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Singaporean man convicted for subletting apartment unit to overstayer

A 39-year-old male Singaporean was convicted and sentenced to four weeks’ imprisonment and a fine of $16,000 in default of eight weeks’ imprisonment for offences under the Immigration Act and Women’s Charter on Monday (20 August).

The Immigration and Checkpoints Authority (ICA) said on Wednesday (29 August) that investigations revealed that Ong Ee Meng had sublet an apartment unit to a 43-year-old female Chinese national overstayer, Liu Hui, knowing that she would be staying and using the premises to provide sexual services.

The authority noted that Liu has been dealt with for her overstaying offence, and has since been repatriated.

According to ICA, Liu arrived in Singapore on 11 March 2018 to work as a performing artiste but chose to work as a freelance masseur. She continued to remain in Singapore to work illegally upon the expiry of her visit pass on 25 March 2018.

On 26 April 2018, ICA said that its officers conducted a check at the apartment unit and arrested Liu, who had overstayed in Singapore for 32 days. ICA officers also arrested Ong for harbouring her.

Ong claimed that Liu told him she was in Singapore on a two-year singer’s permit, but did not ask her for her work pass or passport for verification. Ong also knew that Liu was using the premises for vice activities admitted to have engaged her services.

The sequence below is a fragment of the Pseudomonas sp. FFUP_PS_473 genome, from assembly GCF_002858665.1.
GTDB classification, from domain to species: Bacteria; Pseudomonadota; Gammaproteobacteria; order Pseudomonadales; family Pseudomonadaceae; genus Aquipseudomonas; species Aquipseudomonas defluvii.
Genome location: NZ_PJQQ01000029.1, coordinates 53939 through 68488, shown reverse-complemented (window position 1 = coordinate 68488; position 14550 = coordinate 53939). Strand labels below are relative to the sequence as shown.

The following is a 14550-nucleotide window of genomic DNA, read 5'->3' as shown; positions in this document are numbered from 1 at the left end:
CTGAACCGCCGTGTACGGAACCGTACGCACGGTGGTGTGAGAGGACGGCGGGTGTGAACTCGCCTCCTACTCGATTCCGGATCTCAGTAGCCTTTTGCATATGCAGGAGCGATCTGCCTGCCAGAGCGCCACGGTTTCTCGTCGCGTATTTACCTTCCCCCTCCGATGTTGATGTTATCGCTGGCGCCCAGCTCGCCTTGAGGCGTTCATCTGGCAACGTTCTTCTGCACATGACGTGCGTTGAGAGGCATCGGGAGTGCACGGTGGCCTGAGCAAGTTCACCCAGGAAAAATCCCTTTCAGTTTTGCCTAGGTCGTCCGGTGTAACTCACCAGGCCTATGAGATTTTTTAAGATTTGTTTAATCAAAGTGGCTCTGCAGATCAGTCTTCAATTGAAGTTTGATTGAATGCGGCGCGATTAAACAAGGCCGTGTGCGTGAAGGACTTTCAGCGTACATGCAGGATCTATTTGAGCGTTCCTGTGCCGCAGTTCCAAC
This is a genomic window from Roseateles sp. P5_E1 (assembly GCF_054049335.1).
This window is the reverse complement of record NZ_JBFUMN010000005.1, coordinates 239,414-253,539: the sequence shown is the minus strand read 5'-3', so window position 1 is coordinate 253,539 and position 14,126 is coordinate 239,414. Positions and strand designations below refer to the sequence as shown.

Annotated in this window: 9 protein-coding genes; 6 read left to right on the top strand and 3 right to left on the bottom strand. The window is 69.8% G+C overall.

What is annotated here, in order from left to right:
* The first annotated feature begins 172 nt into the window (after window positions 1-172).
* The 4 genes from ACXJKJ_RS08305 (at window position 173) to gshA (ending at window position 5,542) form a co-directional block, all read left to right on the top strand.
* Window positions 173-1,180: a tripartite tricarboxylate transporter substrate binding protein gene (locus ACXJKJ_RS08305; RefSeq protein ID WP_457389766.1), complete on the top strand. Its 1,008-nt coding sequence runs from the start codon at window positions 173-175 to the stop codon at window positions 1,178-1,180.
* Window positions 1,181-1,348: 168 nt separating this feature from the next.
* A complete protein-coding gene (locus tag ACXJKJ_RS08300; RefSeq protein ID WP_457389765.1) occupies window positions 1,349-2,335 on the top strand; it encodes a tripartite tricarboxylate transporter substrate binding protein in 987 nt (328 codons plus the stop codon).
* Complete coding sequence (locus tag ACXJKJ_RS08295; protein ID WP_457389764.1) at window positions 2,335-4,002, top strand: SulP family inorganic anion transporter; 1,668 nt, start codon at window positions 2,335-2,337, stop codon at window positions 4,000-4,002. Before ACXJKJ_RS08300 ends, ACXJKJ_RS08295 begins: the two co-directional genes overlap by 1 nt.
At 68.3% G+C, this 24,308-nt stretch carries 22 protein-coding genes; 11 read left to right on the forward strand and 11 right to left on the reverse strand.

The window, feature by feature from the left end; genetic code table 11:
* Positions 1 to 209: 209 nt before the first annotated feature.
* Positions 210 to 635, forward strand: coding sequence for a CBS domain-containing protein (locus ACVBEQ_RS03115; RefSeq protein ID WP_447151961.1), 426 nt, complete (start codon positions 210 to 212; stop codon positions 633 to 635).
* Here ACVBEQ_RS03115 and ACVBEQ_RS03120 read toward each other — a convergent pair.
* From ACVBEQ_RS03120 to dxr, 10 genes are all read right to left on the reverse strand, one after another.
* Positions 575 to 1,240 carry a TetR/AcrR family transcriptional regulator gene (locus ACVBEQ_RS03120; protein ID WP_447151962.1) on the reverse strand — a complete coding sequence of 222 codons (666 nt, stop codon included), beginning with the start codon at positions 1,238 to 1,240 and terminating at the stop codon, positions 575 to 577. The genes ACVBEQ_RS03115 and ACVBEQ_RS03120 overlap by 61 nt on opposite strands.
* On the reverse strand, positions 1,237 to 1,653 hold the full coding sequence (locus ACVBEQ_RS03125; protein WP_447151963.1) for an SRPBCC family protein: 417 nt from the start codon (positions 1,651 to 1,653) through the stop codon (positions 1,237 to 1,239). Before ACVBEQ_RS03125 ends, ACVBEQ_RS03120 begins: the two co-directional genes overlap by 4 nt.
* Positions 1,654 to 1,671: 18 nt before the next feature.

The authority said that as Ong did not conduct any due diligence checks, he had committed an offence of harbouring an immigration offender recklessly under the Immigration Act. He had also committed offences under the Women’s Charter.

ICA stressed that it takes a serious view of attempts to overstay, enter or depart Singapore illegally. Under the Immigration Act (Cap 133), the penalties for overstaying or illegal entry are a jail term of up to six months plus a minimum of three strokes of the cane.

Homeowners are advised to exercise due diligence in checking the status of their prospective foreign tenants to ensure that their status in Singapore is legal. Those who wish to rent their premises to foreigners are required to conduct the three mandatory checks, which are checking his/her original immigration/work pass, cross checking the particulars on his/her pass against the particulars on his/her original passport, and verifying the validity of his/her pass by checking with the issuing authority.

ICA said that if the homeowner is found guilty of recklessly (i.e. carrying out only one of the three due diligence checks) or knowingly harbouring overstayers and/or illegal immigrants, he may be sentenced to imprisonment for a term not less than six months and not more than two years and a fine not exceeding S$6,000.

If a homeowner is found guilty of negligently (i.e. carrying out only two of the three due diligence checks) harbouring overstayers and/or illegal immigrants, the homeowner may be sentenced to a fine not exceeding S$6,000 or to imprisonment for a term not exceeding 12 months or to both.